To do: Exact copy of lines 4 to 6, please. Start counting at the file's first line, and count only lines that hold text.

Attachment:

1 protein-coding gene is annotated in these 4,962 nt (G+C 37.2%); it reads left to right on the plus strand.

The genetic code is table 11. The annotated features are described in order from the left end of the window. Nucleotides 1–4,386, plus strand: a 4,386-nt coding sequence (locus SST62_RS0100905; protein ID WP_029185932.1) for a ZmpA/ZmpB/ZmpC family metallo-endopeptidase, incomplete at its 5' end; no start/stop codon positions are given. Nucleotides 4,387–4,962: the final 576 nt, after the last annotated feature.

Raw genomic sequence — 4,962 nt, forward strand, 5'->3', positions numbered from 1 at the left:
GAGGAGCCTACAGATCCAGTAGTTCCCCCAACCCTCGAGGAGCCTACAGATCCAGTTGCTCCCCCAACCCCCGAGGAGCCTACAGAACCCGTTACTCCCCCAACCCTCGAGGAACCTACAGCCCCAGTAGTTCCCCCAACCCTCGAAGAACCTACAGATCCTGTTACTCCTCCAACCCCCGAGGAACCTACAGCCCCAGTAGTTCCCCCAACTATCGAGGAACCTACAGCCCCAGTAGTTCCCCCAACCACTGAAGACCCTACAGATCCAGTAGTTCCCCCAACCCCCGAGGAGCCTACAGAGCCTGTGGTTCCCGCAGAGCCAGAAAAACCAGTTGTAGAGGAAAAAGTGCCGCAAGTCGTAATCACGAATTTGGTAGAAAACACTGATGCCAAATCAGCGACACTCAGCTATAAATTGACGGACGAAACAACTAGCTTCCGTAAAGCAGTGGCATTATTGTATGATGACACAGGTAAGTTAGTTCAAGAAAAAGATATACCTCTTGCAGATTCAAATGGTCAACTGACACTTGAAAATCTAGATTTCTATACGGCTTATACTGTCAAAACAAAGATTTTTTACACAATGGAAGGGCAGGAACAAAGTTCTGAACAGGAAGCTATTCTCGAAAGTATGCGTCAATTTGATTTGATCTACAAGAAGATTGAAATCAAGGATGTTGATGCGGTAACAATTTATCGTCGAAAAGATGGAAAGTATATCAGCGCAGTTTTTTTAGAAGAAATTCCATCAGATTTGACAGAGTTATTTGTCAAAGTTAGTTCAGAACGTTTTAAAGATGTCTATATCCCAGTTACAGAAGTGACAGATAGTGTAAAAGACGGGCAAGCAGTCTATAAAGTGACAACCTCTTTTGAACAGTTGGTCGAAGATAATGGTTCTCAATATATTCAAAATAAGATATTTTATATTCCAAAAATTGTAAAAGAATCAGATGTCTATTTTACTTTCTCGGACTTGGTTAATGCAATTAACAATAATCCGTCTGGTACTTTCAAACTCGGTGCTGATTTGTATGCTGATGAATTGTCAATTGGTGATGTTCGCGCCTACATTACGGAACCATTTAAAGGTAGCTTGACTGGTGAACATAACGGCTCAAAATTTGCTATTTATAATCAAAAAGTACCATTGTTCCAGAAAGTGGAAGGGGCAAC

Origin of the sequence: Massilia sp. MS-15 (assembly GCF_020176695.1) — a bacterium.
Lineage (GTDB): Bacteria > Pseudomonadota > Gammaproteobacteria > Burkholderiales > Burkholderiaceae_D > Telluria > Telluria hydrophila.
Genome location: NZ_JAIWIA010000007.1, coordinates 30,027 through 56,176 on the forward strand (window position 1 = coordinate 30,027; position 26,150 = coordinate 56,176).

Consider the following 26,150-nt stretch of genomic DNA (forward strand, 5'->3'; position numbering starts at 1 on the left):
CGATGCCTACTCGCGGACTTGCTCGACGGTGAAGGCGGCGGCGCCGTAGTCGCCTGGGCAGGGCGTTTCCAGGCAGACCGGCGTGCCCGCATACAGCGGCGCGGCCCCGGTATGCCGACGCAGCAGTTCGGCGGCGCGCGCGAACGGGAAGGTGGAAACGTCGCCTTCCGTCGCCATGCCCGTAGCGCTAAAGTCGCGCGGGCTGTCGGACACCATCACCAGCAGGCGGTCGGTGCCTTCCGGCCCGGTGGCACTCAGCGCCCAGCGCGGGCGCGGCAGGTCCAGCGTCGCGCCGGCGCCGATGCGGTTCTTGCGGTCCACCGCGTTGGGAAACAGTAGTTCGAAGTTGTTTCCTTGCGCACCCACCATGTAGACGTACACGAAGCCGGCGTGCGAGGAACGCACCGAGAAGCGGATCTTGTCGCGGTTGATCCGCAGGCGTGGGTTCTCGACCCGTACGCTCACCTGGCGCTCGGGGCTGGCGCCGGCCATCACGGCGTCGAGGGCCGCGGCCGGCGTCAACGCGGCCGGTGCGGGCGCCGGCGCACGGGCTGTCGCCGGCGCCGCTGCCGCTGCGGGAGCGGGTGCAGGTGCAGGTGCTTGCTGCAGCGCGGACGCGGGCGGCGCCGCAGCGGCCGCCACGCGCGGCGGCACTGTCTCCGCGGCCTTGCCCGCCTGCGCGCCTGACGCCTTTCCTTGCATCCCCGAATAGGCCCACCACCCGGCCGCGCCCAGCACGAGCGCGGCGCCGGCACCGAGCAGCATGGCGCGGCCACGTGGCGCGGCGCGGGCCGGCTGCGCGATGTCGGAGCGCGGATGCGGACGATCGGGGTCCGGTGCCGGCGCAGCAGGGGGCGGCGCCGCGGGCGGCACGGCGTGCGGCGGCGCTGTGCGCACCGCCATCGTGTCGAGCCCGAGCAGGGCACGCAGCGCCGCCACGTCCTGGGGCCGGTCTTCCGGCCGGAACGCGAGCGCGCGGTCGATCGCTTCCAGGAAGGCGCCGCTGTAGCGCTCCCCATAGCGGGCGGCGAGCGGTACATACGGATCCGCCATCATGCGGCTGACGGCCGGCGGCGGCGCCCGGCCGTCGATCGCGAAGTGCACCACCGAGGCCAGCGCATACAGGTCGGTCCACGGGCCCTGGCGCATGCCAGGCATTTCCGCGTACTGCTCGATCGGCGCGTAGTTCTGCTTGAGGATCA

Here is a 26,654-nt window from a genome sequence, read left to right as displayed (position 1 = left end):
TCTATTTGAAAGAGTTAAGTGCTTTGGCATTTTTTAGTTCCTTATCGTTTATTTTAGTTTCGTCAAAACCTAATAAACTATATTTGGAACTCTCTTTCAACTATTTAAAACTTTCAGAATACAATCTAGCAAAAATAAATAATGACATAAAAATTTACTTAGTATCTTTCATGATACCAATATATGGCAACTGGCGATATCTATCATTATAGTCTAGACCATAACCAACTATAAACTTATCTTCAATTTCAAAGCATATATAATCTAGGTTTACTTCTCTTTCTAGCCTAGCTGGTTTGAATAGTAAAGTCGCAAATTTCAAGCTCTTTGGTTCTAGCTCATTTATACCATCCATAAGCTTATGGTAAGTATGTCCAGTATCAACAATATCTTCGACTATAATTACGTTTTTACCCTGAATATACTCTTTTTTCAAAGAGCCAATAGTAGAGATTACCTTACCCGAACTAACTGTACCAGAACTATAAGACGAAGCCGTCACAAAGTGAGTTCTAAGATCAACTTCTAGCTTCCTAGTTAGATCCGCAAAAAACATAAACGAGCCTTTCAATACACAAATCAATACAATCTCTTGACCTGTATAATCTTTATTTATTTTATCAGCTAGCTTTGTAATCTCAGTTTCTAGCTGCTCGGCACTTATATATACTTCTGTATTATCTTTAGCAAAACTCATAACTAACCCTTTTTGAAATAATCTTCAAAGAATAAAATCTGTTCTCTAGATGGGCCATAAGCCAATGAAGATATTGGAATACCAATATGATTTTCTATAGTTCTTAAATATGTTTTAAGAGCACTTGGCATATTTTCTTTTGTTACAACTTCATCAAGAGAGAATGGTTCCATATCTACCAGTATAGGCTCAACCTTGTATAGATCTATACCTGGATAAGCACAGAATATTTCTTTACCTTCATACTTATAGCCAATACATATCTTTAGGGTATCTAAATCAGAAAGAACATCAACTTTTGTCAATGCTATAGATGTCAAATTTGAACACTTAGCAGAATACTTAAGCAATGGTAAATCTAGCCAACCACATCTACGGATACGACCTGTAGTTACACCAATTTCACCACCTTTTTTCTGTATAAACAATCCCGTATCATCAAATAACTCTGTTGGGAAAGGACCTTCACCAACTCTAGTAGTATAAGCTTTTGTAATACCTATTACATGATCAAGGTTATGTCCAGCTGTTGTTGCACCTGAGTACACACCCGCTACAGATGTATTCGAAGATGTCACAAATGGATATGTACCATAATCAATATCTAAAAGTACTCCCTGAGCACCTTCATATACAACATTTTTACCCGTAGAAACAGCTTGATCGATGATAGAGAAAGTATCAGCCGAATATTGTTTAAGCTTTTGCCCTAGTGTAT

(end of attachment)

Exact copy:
GAGGAGCCTACAGATCCAGTAGTTCCCCCAACCCTCGAGGAGCCTACAGATCCAGTTGCTCCCCCAACCCCCGAGGAGCCTACAGAACCCGTTACTCCCCCAACCCTCGAGGAACCTACAGCCCCAGTAGTTCCCCCAACCCTCGAAGAACCTACAGATCCTGTTACTCCTCCAACCCCCGAGGAACCTACAGCCCCAGTAGTTCCCCCAACTATCGAGGAACCTACAGCCCCAGTAGTTCCCCCAACCACTGAAGACCCTACAGATCCAGTAGTTCCCCCAACCCCCGAGGAGCCTACAGAGCCTGTGGTTCCCGCAGAGCCAGAAAAACCAGTTGTAGAGGAAAAAGTGCCGCAAGTCGTAATCACGAATTTGGTAGAAAACACTGATGCCAAATCAGCGACACTCAGCTATAAATTGACGGACGAAACAACTAGCTTCCGTAAAGCAGTGGCATTATTGTATGATGACACAGGTAAGTTAGTTCAAGAAAAAGATATACCTCTTGCAGATTCAAATGGTCAACTGACACTTGAAAATCTAGATTTCTATACGGCTTATACTGTCAAAACAAAGATTTTTTACACAATGGAAGGGCAGGAACAAAGTTCTGAACAGGAAGCTATTCTCGAAAGTATGCGTCAATTTGATTTGATCTACAAGAAGATTGAAATCAAGGATGTTGATGCGGTAACAATTTATCGTCGAAAAGATGGAAAGTATATCAGCGCAGTTTTTTTAGAAGAAATTCCATCAGATTTGACAGAGTTATTTGTCAAAGTTAGTTCAGAACGTTTTAAAGATGTCTATATCCCAGTTACAGAAGTGACAGATAGTGTAAAAGACGGGCAAGCAGTCTATAAAGTGACAACCTCTTTTGAACAGTTGGTCGAAGATAATGGTTCTCAATATATTCAAAATAAGATATTTTATATTCCAAAAATTGTAAAAGAATCAGATGTCTATTTTACTTTCTCGGACTTGGTTAATGCAATTAACAATAATCCGTCTGGTACTTTCAAACTCGGTGCTGATTTGTATGCTGATGAATTGTCAATTGGTGATGTTCGCGCCTACATTACGGAACCATTTAAAGGTAGCTTGACTGGTGAACATAACGGCTCAAAATTTGCTATTTATAATCAAAAAGTACCATTGTTCCAGAAAGTGGAAGGGGCAAC

Origin of the sequence: Massilia sp. MS-15 (assembly GCF_020176695.1) — a bacterium.
Lineage (GTDB): Bacteria > Pseudomonadota > Gammaproteobacteria > Burkholderiales > Burkholderiaceae_D > Telluria > Telluria hydrophila.